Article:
City unions are using grievances to show wasted taxpayer money in Edmonton
(Editors note: This article first ran January 5, 2021 prior to Scott declaring his candidacy)
Now that city council has ratified the 2021 budget with a zero percent tax increase, I’m predicting that you should watch for labour negotiations to heat up in the new year.
Dozens of grievances I’m told have been filed by the unions over the “Reimagine” report compiled by city management in July that aims to reduce spending by as much as $172 million. There are roughly 30 files involving the city’s outside workers with CUPE, while the representative for the Coalition of Edmonton Civic Unions, Liam Peuramaki said in an email CSU 52, the inside workers, “would be carrying the majority of them.”
The contention by the city unions is taxpayers are in some cases paying double for work that is contracted out, because the private sector providers don’t have the same expectations placed on them that city employees do.
Program service review is too old according to the unions
The gist of many of the grievances are that it has taken too long between when the city found ways to save costs, and when they’re planning on acting upon those recommendations.
John Mervyn, with the union that represents the city’s outside workers, CUPE local 30, said the service review goes back two summers ago. Anything the city wants to implement now has been dormant for a couple of a years and the union wants to revisit those discussions. “They’re dead,” he said about the recommendations that were made. “It’s taken two-and-a-half years to act on it.”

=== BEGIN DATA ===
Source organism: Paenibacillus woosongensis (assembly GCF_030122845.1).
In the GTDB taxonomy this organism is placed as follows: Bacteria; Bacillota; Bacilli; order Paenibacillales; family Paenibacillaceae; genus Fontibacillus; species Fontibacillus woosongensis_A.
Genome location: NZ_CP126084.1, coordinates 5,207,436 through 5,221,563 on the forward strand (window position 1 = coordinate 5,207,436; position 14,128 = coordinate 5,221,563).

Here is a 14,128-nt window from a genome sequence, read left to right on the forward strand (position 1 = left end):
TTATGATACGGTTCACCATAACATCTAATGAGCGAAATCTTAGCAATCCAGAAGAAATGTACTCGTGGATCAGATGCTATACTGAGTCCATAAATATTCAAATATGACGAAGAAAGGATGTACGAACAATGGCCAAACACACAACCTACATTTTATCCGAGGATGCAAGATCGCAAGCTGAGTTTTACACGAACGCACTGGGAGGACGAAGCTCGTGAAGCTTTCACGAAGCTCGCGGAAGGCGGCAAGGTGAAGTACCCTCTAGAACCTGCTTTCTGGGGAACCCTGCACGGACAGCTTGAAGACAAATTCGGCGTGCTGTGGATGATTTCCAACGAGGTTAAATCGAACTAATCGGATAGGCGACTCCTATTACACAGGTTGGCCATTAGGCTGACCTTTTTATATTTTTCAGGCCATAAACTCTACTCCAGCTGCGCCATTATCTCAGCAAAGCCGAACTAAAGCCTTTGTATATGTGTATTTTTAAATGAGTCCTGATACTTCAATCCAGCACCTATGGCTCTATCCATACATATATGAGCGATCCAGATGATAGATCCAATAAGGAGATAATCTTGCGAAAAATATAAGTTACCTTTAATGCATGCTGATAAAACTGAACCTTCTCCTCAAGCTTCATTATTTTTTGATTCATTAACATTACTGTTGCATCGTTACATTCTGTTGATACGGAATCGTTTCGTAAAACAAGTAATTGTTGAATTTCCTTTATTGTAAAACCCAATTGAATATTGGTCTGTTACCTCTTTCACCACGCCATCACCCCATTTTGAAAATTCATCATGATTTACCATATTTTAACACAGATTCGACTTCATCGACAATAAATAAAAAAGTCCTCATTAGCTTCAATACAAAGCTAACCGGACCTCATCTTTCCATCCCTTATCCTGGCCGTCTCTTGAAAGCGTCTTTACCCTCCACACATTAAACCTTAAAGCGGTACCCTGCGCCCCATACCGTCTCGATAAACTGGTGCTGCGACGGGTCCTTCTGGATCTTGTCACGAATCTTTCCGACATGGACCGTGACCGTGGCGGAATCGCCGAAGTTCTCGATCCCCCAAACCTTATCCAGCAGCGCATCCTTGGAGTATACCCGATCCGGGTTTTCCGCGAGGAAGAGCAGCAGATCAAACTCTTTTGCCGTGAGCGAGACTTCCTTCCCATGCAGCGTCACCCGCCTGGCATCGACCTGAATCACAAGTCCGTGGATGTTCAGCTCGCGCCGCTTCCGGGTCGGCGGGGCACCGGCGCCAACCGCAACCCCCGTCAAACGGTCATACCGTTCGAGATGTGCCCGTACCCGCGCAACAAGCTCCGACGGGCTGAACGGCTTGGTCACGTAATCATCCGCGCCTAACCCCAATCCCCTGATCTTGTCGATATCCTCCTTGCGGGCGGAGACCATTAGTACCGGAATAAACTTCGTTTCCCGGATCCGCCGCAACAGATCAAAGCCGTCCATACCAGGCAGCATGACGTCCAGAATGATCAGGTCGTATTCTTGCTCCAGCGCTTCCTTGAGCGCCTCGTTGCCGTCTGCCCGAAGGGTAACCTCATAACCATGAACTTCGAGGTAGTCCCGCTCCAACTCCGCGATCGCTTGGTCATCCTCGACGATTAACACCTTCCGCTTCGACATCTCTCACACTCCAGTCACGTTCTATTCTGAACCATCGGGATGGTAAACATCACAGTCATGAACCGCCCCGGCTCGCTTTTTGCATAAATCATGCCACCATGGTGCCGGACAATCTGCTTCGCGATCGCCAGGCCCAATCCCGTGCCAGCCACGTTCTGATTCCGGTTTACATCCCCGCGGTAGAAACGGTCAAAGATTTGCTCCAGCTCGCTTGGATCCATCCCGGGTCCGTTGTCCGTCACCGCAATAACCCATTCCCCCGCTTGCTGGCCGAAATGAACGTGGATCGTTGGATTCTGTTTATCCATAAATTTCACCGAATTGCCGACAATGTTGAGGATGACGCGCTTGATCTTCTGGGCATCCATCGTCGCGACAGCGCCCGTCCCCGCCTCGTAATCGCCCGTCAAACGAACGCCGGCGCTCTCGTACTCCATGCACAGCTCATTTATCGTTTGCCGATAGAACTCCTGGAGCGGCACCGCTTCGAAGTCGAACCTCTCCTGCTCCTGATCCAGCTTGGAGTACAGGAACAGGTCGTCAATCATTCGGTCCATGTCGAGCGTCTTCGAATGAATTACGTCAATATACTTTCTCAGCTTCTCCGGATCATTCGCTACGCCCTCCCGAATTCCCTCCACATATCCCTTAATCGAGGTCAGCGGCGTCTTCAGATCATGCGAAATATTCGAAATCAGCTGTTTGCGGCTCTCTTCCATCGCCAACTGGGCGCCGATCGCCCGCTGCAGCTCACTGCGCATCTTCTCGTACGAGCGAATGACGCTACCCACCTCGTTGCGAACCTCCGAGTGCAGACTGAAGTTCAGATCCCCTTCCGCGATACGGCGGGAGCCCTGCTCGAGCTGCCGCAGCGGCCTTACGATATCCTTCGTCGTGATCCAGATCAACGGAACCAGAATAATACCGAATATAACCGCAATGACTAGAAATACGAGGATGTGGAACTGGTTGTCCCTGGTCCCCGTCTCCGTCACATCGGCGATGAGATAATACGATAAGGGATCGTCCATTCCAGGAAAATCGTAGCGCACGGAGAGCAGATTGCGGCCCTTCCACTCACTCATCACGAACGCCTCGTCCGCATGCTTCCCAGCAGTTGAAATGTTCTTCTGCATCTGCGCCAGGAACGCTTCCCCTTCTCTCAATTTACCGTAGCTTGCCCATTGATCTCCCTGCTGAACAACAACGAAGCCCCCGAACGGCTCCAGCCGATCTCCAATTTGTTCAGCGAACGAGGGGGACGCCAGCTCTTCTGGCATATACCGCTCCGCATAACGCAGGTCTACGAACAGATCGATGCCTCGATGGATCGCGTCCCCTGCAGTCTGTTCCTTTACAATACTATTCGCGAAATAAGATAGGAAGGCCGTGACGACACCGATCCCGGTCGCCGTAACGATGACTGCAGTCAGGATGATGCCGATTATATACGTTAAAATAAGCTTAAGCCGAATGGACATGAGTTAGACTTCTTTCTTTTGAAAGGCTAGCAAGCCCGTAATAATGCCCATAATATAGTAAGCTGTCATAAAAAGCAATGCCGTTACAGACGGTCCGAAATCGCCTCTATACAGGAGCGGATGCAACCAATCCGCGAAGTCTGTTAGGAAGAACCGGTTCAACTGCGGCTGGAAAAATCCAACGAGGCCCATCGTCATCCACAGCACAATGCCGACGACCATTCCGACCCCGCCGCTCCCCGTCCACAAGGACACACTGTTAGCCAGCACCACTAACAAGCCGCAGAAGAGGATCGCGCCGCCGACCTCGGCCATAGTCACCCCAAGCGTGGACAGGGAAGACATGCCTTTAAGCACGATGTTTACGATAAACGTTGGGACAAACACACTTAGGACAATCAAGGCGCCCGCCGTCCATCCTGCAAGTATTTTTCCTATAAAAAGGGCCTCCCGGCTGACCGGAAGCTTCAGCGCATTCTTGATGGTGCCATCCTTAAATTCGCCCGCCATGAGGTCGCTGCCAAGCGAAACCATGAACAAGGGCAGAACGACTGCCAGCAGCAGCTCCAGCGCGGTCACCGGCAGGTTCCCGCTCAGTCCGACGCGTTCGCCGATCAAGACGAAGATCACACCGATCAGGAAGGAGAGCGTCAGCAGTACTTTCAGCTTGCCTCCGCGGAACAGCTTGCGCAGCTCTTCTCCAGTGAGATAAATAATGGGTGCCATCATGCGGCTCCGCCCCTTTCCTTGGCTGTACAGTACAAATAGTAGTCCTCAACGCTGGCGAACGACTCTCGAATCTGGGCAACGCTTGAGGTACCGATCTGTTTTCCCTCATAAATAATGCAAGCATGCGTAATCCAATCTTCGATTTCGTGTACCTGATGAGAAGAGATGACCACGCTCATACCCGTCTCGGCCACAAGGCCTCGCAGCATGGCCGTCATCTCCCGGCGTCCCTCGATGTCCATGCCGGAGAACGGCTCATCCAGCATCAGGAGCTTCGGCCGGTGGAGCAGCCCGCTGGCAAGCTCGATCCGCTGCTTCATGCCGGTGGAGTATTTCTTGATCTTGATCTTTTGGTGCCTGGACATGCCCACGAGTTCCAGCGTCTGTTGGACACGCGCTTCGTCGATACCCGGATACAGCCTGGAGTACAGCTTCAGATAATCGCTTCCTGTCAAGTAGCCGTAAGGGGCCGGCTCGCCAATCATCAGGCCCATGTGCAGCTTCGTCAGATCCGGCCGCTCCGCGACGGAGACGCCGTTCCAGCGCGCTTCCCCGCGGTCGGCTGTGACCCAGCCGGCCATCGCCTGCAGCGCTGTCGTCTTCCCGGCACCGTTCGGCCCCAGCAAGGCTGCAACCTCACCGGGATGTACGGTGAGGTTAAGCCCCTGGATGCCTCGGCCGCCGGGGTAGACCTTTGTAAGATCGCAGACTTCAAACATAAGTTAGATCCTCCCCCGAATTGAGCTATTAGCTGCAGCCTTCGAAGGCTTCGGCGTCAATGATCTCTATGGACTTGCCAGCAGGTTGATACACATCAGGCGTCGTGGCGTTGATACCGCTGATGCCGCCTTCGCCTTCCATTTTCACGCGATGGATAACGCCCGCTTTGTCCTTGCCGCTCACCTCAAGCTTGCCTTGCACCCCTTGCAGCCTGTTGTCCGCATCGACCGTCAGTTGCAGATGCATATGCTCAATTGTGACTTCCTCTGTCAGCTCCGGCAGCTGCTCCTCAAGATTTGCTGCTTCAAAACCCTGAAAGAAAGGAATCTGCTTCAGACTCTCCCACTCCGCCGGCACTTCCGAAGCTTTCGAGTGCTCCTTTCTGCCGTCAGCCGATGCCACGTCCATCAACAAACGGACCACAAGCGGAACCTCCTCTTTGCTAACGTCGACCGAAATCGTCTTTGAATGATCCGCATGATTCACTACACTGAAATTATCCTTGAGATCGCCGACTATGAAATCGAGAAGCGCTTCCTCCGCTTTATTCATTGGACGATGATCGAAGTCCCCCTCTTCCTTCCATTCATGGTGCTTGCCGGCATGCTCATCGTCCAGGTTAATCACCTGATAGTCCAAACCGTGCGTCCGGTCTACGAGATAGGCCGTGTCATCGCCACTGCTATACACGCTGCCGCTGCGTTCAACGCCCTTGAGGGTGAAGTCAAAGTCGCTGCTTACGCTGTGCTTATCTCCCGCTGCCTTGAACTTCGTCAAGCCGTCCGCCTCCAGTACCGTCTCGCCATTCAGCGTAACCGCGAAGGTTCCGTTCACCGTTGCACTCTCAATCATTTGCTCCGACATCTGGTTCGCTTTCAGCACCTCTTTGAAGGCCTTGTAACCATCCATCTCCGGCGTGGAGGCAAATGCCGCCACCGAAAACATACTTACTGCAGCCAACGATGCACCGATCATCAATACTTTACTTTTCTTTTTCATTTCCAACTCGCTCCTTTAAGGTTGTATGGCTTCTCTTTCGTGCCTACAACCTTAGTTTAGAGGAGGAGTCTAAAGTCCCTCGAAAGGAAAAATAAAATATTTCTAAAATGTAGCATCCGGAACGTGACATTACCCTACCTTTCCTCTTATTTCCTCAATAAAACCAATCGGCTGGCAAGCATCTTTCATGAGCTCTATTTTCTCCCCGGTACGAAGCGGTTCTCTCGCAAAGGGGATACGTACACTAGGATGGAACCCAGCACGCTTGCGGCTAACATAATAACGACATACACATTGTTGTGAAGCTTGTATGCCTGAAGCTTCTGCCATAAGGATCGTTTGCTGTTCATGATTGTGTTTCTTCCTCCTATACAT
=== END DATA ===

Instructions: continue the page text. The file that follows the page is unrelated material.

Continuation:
“This is a negotiation item,” he said. “We’re in a freeze period.”
An example he gave has to do with litter pick up. There are two streams of service on that. His members are responsible for emptying the metal mesh garbage cans you’d see along Jasper Avenue. The union contends staff will not only take care of that, but clean up the immediate area around them.
Yet a private provider, Bee-Clean, has the contract for the cans you’ll find at bus stops. He claimed the language in the contract means Bee-Clean doesn’t pick up litter from the ground so city crews have to be dispatched to finish the job.
No one from the city’s Employee Services unit, which handles labour negotiations, was able to respond for comment.
The problem is the rules aren’t consistent or clear enough
Mervyn said “there are good contractors out there.” But the problem is city management doesn’t always do a good job setting guidelines and expectations in the contract language.
He said with commercial waste management pickup, where bins are emptied at apartments and businesses, there are two sets of standards for city staff and contractors. A second city employee is needed, he said, to watch the bin being lifted and dumped into the truck.
Yet that second set of eyes is not needed for private contractors according to the city guidelines. “City employees watch for clearance from overhead power lines, or to make sure no one is using the bin to escape the cold”
I think senior management should set the policy and expectations, then hold staff — both union and private contractor — to account. In the long run it should lead to city services being done right the first time.